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We Encourage Our Clients To Build CBS Homes For The Following Reasons:

1) Resale value:

Not a single client has ever asked to be shown wood homes nor have we ever had a client build a wood frame home. Real estate is an investment that hopefully appreciates in value, a wood frame home is much less likely to appreciate.

2) Windstorm:

While wood has it's benefits in high winds, it's flexible while concrete isn't. The most inherent danger to people and property during the high winds of tornadoes and hurricanes is the debris carried in the high winds. Flying at such intense velocity, wreckage can cut right through a building wall and endanger the people inside. According to the Portland Cement Association, tests conducted by Texas Tech University's Wind Engineering Research Center offer dramatic proof that concrete walls withstand flying debris from tornadoes and hurricanes and outperform their wood and steel counterparts.

3) Resource Conservation:

Forty one trees are used for every average wood frame home - 23 for the floors and walls, 13 for the roof, and five for the interior. Concrete is manufactured locally from abundant natural resources. It is inert and non-toxic. Concrete contains recycled materials and is, itself, recyclable.

4) Durability:

Concrete homes are much more durable, far more demands are made on concrete than most any other construction material. Bridges, skyscrapers, and dams are frequently constructed with concrete. In addition the walls do not rot, or are as susceptible to damage from insects, termites and rodents.

5) Fire Protection:

Insurance companies recognize concrete as being safer than any other form of construction when fire threatens a home. Insurance for concrete homes is often 15% to 25% lower.

6) Noise Reduction:

Besides being stronger and more durable, the mass of a concrete wall provides an added benefit - a reduction in noise entering the home. Although some sound will penetrate the windows, a concrete home is often two thirds quieter than a wood frame home.

7) Safe Rooms:

Safe rooms are becoming a more popular option in South Florida. The best way to keep your family safe during a tornado or hurricane is to build a concrete safe room inside your home. A safe room is a small, windowless room that is completely encapsulated in concrete - walls, ceiling and floor. Typically, the room would be located in a central area of the home for additional protection as well as accessibility, but can be placed on the outside wall of the home. A safe room can be incorporated into the construction of a new home, or can be retrofitted into an existing home. In addition the safe room can function year round as a usable area, such as a bathroom, closet or utility room. You'll never see a safe room built of wood.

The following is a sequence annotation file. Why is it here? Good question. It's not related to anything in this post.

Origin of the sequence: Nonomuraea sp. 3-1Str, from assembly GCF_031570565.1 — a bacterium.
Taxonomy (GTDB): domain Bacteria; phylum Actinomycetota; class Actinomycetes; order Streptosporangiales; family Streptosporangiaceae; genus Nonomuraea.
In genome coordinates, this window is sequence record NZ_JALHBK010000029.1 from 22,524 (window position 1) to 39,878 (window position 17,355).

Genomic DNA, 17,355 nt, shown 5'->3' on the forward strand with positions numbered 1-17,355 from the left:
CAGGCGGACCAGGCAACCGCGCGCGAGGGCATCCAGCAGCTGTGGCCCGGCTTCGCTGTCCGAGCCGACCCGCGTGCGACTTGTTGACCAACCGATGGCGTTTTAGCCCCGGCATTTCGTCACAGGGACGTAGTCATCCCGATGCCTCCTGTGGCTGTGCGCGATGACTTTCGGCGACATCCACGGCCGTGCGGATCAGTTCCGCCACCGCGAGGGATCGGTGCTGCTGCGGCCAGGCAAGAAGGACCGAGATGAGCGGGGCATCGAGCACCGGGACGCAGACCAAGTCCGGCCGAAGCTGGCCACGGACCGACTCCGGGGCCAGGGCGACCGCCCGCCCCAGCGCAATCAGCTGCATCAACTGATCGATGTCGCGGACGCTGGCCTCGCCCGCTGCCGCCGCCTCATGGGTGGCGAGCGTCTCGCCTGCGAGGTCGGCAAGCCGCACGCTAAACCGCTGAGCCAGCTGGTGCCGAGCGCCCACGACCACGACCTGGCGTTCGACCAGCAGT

8) Curb Appeal:

A concrete home is well suited to Florida's tropical climate, the vast majority of wood homes simply look out of place in most of South Florida. Additionally, some interesting effects, such as curved walls and frequent corners, can be less expensive to build into a concrete home.

9) Reduced Energy Bills:

Concrete homes save energy in two ways. The mass of the concrete slows down the passage of heat or cold moving through the wall. With the same insulation, a concrete home stays warmer in the winter and cooler in the summer. Also, concrete walls are more air-tight than wood frame walls. Since leaks account for a large percentage of energy loss in the home, concrete homes enjoy savings in energy consumption.


Why Build a New Home _________________Step to Building a Home



Consider an exclusive buyer-broker who will represent only you, not the sellers. Nonexclusive real-estate agents tend to show you their own listings first, since they won't have to share the commission if they represent both the buyer and the seller. Then they'll probably show you their firm's listings, since they stand to gain from those sales as well. It can help to search online first and target some homes that might be right for you, no matter who has the listing.!

The last thing you want to do is walk into an open house and start blabbing how much you can afford to the agent who has listed the house. That agent owes his or her allegiance to the seller and only the seller. If you're negotiating with a pro, you ought to have a pro in your corner, too.  Get an advocate on your side.  It's commonplace now for buyers to sign up their own agents to represent their interests in a deal. Look for a buyer's broker who will represent you and only you.